A Russian woman is facing prosecution after sewing her mouth shut in protest of Vladimir Putin's anti-war censorship during the country's invasion of Ukraine.
Police arrested Nadezhda Sayfutdinova on Wednesday in the city of Yekaterinburg, before allegedly using "brute force" to try and lock her in a psychiatric facility.
Ms Sayfutdinova, who is in her 30s, had sewn her own mouth and stood in a one-woman protest on a street with a poster.
It read: "You cannot keep silent!!! You cannot keep silent!!! The price is our consciousness. War is not peace!!! Freedom is not slavery!!! Ignorance is not power!!!"
She hit out at the "moral code" in Putin’s Russia which gagged people over the war.
"My mouth was really sewn with a needle and thread," Ms Sayfutdinova told OVD-Info human rights defenders.
"An ambulance was called to the [police] station to inspect the damage and remove the threads.
"I sewed it myself."
Woman released after pressure from public
The activist was taken first to a trauma clinic then to the city’s psychiatric clinic No.3, with her lawyer Fedor Akchermyshev and OVD-Info calling for public support to secure her release.
"You can ring the clinic's reception or the prosecutor on duty and demand the illegal detention and forced hospitalisation of Sayfutdinova is stopped," a message read.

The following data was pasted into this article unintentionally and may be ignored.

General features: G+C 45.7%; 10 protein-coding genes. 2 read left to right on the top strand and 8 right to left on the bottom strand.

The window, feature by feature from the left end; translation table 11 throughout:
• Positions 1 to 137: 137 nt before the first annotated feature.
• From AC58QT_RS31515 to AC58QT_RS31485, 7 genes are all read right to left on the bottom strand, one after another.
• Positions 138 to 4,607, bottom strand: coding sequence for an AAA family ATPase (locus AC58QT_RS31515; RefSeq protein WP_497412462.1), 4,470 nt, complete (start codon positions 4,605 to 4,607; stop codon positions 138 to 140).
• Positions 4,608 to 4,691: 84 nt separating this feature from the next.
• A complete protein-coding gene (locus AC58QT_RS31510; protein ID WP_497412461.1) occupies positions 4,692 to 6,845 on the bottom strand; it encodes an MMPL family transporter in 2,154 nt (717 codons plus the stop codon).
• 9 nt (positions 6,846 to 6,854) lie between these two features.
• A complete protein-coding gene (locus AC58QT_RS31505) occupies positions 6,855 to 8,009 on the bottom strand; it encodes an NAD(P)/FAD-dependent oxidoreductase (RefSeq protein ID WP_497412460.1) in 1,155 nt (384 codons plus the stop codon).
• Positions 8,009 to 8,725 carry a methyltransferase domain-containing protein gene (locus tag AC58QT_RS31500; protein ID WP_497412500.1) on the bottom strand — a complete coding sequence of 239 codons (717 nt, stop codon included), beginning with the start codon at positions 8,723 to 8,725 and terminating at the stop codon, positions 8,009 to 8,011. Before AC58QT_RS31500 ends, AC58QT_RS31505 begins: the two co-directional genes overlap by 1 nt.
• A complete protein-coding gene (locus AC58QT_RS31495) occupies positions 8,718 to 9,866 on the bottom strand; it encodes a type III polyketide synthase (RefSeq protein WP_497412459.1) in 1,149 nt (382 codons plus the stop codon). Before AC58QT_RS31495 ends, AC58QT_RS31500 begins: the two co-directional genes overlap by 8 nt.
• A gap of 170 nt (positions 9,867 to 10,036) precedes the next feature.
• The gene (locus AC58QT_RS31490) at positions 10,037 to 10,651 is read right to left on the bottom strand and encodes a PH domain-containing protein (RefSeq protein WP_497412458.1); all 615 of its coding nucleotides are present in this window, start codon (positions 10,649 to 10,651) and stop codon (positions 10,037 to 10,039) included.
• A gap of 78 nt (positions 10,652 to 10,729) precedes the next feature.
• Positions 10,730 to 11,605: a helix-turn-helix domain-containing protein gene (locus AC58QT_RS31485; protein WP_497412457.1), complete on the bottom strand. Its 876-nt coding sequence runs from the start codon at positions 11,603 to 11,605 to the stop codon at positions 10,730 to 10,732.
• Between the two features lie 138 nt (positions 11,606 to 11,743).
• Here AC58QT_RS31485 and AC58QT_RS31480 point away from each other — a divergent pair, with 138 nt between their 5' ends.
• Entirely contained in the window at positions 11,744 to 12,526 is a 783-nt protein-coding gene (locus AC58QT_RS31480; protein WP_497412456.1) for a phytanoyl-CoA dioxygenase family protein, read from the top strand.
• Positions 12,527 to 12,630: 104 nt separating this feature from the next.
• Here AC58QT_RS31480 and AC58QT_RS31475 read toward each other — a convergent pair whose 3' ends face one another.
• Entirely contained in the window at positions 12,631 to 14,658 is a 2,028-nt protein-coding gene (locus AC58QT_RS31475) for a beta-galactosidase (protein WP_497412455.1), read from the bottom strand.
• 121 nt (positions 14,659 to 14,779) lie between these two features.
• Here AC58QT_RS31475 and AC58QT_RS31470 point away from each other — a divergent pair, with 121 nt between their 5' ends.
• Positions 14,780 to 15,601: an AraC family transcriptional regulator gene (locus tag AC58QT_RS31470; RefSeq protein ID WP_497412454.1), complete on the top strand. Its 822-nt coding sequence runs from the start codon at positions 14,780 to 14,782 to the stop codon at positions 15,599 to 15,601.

Ms Sayfutdinova claims the police "treated [her] without violations, but they called a psychiatric team, which used brute force".
"I refused to go. One of the members of this team claimed that he was a psychiatrist," she said.
“He told my lawyer that he was useless and insulted him. He told me that I was now restricted in my rights…
"Then they dragged me by force.
"I was in shock — this was punitive psychiatry. It was very scary."
The attempt to have the activist sectioned failed, but she is still facing prosecution for discrediting the Russian armed forces.
The groundswell of public demands for her to be released led to her being set free.
"I am very grateful to the people who tried to help me and rang the [clinic's] reception, demanding to let me go," Ms Sayfutdinova said.
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